For a prior action to bar a subsequent action under the doctrine of res judicata,

the first action must have involved an adjudication by a court of competent jurisdiction; the two actions must have an identity of parties and subject matter; and the party against whom the doctrine of res judicata is raised must have had a full and fair opportunity to litigate the issues in the first action.

(Citation and punctuation omitted.) Austin v. Cohen, 268 Ga.App. 650, 654–655(1) (602 S.E.2d 146) (2004). We find that all of these requirements were met in this case.

First, the trial court was a court of competent jurisdiction for the purposes of res judicata in this case.2 A voluntary dismissal with prejudice constitutes a “judgment on the merits for purposes of res judicata” with regard to the same parties and the same cause of action. Fowler v. Vineyard, 261 Ga. 454, 456(2) (405 S.E.2d 678) (1991). Revco's dismissal with prejudice was voluntary because Revco was not required to intervene in the direct condemnation action, nor was it required by the parties' agreement or the order of the court to dismiss its inverse condemnation action with prejudice. “[A] simple mistake by a party as to the ․ legal result of an act which he performs, is no ground for either defensive or affirmative relief.” (Citation and punctuation omitted.) Kent v. State Farm Mut. Automobile Ins. Co., 233 Ga.App. 564, 566(2) (504 S.E.2d 710) (1998).

Furthermore, it is immaterial that Revco was allowed to intervene in the direct condemnation action at or before the time it dismissed its inverse condemnation action. See Grant v. Franklin, 244 Ga.App. 370, 370–371 (534 S.E.2d 584) (2000) (where plaintiff had two personal injury actions pending, a dismissal with prejudice in one action operated as a bar to the other action). Here, both condemnation actions were pending at the same time, and by intervening in the direct condemnation action and dismissing the inverse condemnation action “with prejudice,” such dismissal operates as a bar to Revco's claim for condemnation damages. Id.

Second, the inverse condemnation action and the direct condemnation action had an identity of the parties (Revco and DOT) and involved the same subject matter (Revco's claim for damages arising out of the condemnation). “Damages recoverable in an inverse condemnation are a substitute for the damages recoverable in a condemnation proceeding, and are measured by the same standard.” Ga. Dept. of Transp. v. Edwards, 267 Ga. 733, 737(1)(b) (482 S.E.2d 260) (1997).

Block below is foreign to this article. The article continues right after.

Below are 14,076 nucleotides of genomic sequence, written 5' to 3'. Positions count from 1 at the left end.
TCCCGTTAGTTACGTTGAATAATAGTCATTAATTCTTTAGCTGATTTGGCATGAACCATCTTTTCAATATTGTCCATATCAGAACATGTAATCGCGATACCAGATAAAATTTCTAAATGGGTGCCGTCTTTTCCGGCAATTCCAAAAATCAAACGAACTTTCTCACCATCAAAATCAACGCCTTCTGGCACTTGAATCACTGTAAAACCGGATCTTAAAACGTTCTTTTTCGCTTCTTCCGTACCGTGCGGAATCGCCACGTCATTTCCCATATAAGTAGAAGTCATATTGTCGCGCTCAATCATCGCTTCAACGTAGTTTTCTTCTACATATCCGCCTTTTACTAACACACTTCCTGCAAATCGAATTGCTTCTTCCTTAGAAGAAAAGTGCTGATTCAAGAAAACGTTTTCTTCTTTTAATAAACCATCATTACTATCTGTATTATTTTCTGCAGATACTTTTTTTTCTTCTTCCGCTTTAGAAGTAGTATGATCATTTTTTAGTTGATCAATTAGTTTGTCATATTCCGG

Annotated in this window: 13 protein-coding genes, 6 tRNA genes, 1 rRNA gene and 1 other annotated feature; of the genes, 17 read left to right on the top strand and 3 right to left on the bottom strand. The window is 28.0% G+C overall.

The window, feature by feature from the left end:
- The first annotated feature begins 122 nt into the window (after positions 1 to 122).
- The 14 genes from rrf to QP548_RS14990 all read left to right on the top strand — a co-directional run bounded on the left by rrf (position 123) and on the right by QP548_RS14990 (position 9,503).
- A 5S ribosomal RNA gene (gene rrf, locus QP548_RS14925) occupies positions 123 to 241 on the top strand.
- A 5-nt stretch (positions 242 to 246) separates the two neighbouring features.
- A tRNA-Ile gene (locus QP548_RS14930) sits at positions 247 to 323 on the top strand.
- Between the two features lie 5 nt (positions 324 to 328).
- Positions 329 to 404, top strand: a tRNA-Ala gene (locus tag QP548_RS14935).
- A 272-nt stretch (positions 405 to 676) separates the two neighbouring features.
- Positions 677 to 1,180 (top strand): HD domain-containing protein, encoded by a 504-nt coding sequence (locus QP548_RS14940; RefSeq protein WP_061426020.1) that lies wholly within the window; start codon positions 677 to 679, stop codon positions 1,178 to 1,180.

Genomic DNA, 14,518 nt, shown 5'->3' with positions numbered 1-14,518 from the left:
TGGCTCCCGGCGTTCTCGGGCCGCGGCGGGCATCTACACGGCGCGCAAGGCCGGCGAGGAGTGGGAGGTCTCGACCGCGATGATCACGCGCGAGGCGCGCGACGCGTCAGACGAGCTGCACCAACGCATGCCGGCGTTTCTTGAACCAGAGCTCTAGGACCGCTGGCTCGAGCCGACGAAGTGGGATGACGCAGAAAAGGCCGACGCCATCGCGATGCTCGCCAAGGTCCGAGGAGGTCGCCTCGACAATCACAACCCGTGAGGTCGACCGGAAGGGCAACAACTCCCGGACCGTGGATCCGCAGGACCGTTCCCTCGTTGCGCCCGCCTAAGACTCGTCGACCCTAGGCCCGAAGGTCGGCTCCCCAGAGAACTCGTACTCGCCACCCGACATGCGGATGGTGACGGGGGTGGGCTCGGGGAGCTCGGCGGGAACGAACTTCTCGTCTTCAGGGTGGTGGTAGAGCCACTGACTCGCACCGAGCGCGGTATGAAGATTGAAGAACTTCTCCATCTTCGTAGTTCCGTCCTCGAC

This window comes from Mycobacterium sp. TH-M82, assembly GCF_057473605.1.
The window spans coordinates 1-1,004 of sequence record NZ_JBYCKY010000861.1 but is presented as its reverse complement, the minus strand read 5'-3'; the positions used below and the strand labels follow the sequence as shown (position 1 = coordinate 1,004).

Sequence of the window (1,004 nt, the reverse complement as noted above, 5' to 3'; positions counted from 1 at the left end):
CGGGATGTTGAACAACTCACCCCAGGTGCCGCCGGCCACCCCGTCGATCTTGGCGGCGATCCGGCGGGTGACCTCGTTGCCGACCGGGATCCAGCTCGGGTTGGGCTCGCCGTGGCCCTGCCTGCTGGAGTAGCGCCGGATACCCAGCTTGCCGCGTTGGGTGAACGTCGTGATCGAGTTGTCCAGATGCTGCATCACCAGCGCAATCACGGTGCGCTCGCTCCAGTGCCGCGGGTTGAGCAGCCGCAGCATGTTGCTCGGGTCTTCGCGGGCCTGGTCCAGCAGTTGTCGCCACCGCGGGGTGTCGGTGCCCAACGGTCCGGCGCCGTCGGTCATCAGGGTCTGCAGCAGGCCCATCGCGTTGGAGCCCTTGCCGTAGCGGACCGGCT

The final requirement for res judicata is that the party against whom it is asserted must have had a full and fair opportunity to litigate the issues presented in the other action. An essential aspect of our res judicata analysis is whether Revco properly managed its case. Piedmont Cotton Mills, Inc. v. Woelper, 269 Ga. 109, 110 (498 S.E.2d 255) (1998). “If, pursuant to an appropriate handling of the case, the merits ․ could have been determined, then the defense [of res judicata] is valid.” (Emphasis supplied.) Id.

The trial court concluded that Revco did not have a full and fair opportunity to litigate its claims for condemnation damages because Revco dismissed the inverse condemnation action based upon the parties' agreement that it could intervene in the direct condemnation action and because Revco believed that the trial court's order allowing the intervention required it to dismiss the inverse condemnation action “with prejudice.” However, Revco did not have to agree to intervene in the direct condemnation action, nor did the trial court's order require Revco to dismiss its inverse condemnation “with prejudice.” Had Revco declined to intervene or had it dismissed its inverse condemnation without prejudice, it could have litigated its claims for condemnation damages. Thus, our precedent mandates the conclusion that Revco had a full and fair opportunity to litigate its claims upon proper management of its inverse condemnation case.

Lastly, the trial court concluded that res judicata should not apply because Revco dismissed its inverse condemnation action with prejudice “in good faith” with the intent to pursue its claims in the direct condemnation action. However, Revco's petition to set aside the dismissal with prejudice was denied, and neither the trial court nor Revco have cited any authority which provides a “good faith” exception to the rule that such a dismissal operates as a judgment on the merits for the purposes of res judicata. We likewise could we find no such authority.

For the above reasons, the trial court erred in failing to apply res judicata in this case. Accordingly, we vacate the judgment in favor of Revco and reverse the trial court's denial of DOT's motion for judgment notwithstanding the verdict.3

2. Based on our holding in Division 1, we need not address DOT's remaining enumerations of error.

Judgment reversed in part and vacated in part.

FOOTNOTES

1.  We note that neither the trial court's order nor OCGA § 9–2–5 required Revco to file a dismissal “with prejudice.”

2.  This fact is not disputed by the parties on appeal.

3.  The portion of the judgment relating to the disbursal of certain funds held in the court registry to condemnee Selig Midtown Crossing, LLC is not affected by our holding in this case.

RAY, Judge.

BARNES, P.J., and MILLER, J., concur.